Hiding in Plain Sight

Tracking small but potentially world-changing materials earns national recognition for scientist Korin Wheeler.

Hiding in Plain Sight
Korin Wheeler holds test tubes as she tracks nanomaterials in the lab.

Nanomaterials are in lots of everyday products, from sports equipment to cosmetics, electronics to clothing. But are they dangerous?

Chemistry and biochemistry Associate Professor Korin Wheeler and her student researchers want to find out.

These tiny nano-sized particles, which exist in nature but are also man-made, cannot be seen by the human eye. For scientists like Wheeler, that makes it hard to understand how nanomaterials impact the environment and human health.

Now, with the help of a prestigious $60,000 Henry Dreyfus Teacher-Scholar Award, she hopes to develop tools to monitor nanomaterials moving through the ecosystem.

“We as a field—scientists and engineers—are saying, ‘Let’s get ahead of this before it becomes a problem, before we make a mistake,’” she says. “Then we can leverage this knowledge to build more sustainable, healthy materials.”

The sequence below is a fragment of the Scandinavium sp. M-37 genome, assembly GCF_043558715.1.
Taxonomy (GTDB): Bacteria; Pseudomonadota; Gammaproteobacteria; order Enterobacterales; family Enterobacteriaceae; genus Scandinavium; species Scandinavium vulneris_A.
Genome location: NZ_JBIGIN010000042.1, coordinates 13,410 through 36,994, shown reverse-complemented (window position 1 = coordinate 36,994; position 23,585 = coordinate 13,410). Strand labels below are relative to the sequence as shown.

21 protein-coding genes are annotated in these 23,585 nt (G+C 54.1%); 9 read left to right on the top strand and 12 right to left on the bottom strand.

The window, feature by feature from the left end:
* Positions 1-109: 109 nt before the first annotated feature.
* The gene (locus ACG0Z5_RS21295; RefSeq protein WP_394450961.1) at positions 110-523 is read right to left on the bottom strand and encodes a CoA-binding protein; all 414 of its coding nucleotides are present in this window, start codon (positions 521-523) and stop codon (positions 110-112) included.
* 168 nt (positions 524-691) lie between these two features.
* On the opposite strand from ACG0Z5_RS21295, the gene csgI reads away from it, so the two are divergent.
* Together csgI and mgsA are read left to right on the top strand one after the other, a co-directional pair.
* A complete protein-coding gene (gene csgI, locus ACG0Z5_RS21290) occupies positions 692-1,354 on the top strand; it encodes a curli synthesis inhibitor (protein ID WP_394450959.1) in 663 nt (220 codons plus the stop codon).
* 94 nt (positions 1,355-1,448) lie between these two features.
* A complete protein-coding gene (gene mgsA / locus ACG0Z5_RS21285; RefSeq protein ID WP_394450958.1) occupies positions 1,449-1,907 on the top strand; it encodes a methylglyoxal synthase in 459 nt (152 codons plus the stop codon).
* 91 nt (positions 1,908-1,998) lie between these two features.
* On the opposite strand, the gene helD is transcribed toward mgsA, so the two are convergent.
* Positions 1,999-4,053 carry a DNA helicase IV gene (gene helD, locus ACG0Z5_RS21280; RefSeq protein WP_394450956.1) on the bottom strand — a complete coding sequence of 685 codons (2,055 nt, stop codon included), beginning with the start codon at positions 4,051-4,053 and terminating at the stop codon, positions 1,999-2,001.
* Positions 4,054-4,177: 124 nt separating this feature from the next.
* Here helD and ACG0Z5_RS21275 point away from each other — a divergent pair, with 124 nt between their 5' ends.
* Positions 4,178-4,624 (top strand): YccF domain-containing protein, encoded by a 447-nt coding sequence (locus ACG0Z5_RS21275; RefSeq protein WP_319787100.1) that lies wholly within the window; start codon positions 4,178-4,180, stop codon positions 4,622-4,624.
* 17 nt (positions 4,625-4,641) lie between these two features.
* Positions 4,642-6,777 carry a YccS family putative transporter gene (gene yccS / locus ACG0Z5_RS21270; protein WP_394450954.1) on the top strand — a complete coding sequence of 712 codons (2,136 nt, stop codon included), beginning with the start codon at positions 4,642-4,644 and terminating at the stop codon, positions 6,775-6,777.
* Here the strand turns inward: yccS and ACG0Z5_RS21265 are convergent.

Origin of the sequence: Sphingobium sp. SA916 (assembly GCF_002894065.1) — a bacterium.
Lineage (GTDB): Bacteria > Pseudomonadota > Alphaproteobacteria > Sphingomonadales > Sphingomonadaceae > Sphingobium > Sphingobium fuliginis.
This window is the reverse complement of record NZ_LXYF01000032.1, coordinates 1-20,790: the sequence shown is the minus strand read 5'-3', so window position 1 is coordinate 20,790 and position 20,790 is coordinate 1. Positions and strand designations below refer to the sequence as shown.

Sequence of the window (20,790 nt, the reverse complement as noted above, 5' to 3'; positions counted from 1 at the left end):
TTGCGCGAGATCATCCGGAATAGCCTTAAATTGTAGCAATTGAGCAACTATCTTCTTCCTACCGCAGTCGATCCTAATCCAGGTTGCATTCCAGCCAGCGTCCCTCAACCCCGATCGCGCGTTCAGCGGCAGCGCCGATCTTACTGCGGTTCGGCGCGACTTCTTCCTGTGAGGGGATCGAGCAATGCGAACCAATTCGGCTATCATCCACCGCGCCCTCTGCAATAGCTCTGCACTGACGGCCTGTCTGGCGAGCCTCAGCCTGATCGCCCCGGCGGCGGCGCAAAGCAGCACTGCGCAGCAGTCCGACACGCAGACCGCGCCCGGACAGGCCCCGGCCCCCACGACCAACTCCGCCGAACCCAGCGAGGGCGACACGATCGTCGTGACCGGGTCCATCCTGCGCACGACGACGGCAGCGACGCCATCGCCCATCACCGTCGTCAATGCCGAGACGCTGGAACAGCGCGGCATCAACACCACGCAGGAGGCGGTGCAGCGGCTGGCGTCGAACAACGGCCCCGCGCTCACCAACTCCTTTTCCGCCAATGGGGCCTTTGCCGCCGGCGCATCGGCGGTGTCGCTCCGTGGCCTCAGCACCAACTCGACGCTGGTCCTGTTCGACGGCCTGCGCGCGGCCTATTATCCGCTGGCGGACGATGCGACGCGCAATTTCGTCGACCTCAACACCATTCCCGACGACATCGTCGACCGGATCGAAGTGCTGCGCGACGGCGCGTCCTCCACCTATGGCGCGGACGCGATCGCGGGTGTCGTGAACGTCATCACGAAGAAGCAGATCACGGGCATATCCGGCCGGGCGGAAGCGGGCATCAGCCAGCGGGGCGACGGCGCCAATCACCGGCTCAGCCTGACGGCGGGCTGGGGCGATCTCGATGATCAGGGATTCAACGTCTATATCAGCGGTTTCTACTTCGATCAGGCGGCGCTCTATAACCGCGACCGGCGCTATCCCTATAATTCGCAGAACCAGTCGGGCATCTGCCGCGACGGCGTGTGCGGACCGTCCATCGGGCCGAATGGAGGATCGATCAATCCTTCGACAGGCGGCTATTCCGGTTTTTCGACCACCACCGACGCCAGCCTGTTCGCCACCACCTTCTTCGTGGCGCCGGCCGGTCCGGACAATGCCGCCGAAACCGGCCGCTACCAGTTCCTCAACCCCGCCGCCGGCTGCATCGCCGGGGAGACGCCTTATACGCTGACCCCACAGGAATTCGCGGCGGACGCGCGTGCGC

As well as ensuring environmental safety and effectiveness of nano-enabled products, Wheeler’s research also aims to inform the development of health products, including sensors to detect disease. Her five-year grant, almost all of which supports her undergraduate student researchers on the project, represents an opportunity “to go into a new direction and to do some work I had only sort of dreamed about,” said Wheeler. “It could be game-changing.”

Prof Korin Wheeler Lab, Plus Students : Kira Fahy, Kaitlin Leung
Korin Wheeler, center, in her lab with students Kira Fahy ’20 and Kaitlyn Leung ’21
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